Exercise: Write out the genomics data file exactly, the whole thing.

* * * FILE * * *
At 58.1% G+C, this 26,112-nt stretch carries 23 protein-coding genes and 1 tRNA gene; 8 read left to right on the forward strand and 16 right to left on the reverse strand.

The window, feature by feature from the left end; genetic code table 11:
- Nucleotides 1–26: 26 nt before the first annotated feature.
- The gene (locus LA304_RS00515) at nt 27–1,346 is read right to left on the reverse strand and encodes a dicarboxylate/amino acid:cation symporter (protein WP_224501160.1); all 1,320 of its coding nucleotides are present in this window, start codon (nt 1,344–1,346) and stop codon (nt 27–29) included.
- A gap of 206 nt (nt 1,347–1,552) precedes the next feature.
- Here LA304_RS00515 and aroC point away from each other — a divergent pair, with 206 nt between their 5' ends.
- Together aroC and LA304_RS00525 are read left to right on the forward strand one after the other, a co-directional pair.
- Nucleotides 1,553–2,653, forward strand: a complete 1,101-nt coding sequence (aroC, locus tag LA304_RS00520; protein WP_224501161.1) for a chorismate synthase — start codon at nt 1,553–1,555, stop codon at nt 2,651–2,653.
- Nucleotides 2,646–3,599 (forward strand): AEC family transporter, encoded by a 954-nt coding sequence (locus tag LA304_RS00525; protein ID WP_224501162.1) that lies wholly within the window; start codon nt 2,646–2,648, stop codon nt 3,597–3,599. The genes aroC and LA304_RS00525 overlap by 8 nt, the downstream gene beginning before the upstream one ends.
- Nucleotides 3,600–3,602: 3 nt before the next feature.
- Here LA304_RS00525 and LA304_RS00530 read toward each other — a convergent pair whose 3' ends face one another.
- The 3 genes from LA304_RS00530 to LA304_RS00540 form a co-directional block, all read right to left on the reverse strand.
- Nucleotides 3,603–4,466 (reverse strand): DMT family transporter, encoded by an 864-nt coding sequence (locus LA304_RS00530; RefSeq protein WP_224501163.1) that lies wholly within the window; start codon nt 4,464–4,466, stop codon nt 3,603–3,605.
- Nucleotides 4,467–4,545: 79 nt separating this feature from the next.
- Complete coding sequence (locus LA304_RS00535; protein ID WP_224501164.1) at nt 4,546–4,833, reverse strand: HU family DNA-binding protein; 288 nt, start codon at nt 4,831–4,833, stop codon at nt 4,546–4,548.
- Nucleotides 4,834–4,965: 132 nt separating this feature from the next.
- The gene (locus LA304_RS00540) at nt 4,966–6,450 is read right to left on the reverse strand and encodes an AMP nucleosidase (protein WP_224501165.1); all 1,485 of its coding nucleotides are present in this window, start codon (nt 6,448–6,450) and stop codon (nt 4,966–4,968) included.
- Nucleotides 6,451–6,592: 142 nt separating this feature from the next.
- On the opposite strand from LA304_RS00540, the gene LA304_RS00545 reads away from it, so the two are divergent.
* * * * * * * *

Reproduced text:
At 58.1% G+C, this 26,112-nt stretch carries 23 protein-coding genes and 1 tRNA gene; 8 read left to right on the forward strand and 16 right to left on the reverse strand.

The window, feature by feature from the left end; genetic code table 11:
- Nucleotides 1–26: 26 nt before the first annotated feature.
- The gene (locus LA304_RS00515) at nt 27–1,346 is read right to left on the reverse strand and encodes a dicarboxylate/amino acid:cation symporter (protein WP_224501160.1); all 1,320 of its coding nucleotides are present in this window, start codon (nt 1,344–1,346) and stop codon (nt 27–29) included.
- A gap of 206 nt (nt 1,347–1,552) precedes the next feature.
- Here LA304_RS00515 and aroC point away from each other — a divergent pair, with 206 nt between their 5' ends.
- Together aroC and LA304_RS00525 are read left to right on the forward strand one after the other, a co-directional pair.
- Nucleotides 1,553–2,653, forward strand: a complete 1,101-nt coding sequence (aroC, locus tag LA304_RS00520; protein WP_224501161.1) for a chorismate synthase — start codon at nt 1,553–1,555, stop codon at nt 2,651–2,653.
- Nucleotides 2,646–3,599 (forward strand): AEC family transporter, encoded by a 954-nt coding sequence (locus tag LA304_RS00525; protein ID WP_224501162.1) that lies wholly within the window; start codon nt 2,646–2,648, stop codon nt 3,597–3,599. The genes aroC and LA304_RS00525 overlap by 8 nt, the downstream gene beginning before the upstream one ends.
- Nucleotides 3,600–3,602: 3 nt before the next feature.
- Here LA304_RS00525 and LA304_RS00530 read toward each other — a convergent pair whose 3' ends face one another.
- The 3 genes from LA304_RS00530 to LA304_RS00540 form a co-directional block, all read right to left on the reverse strand.
- Nucleotides 3,603–4,466 (reverse strand): DMT family transporter, encoded by an 864-nt coding sequence (locus LA304_RS00530; RefSeq protein WP_224501163.1) that lies wholly within the window; start codon nt 4,464–4,466, stop codon nt 3,603–3,605.
- Nucleotides 4,467–4,545: 79 nt separating this feature from the next.
- Complete coding sequence (locus LA304_RS00535; protein ID WP_224501164.1) at nt 4,546–4,833, reverse strand: HU family DNA-binding protein; 288 nt, start codon at nt 4,831–4,833, stop codon at nt 4,546–4,548.
- Nucleotides 4,834–4,965: 132 nt separating this feature from the next.
- The gene (locus LA304_RS00540) at nt 4,966–6,450 is read right to left on the reverse strand and encodes an AMP nucleosidase (protein WP_224501165.1); all 1,485 of its coding nucleotides are present in this window, start codon (nt 6,448–6,450) and stop codon (nt 4,966–4,968) included.
- Nucleotides 6,451–6,592: 142 nt separating this feature from the next.
- On the opposite strand from LA304_RS00540, the gene LA304_RS00545 reads away from it, so the two are divergent.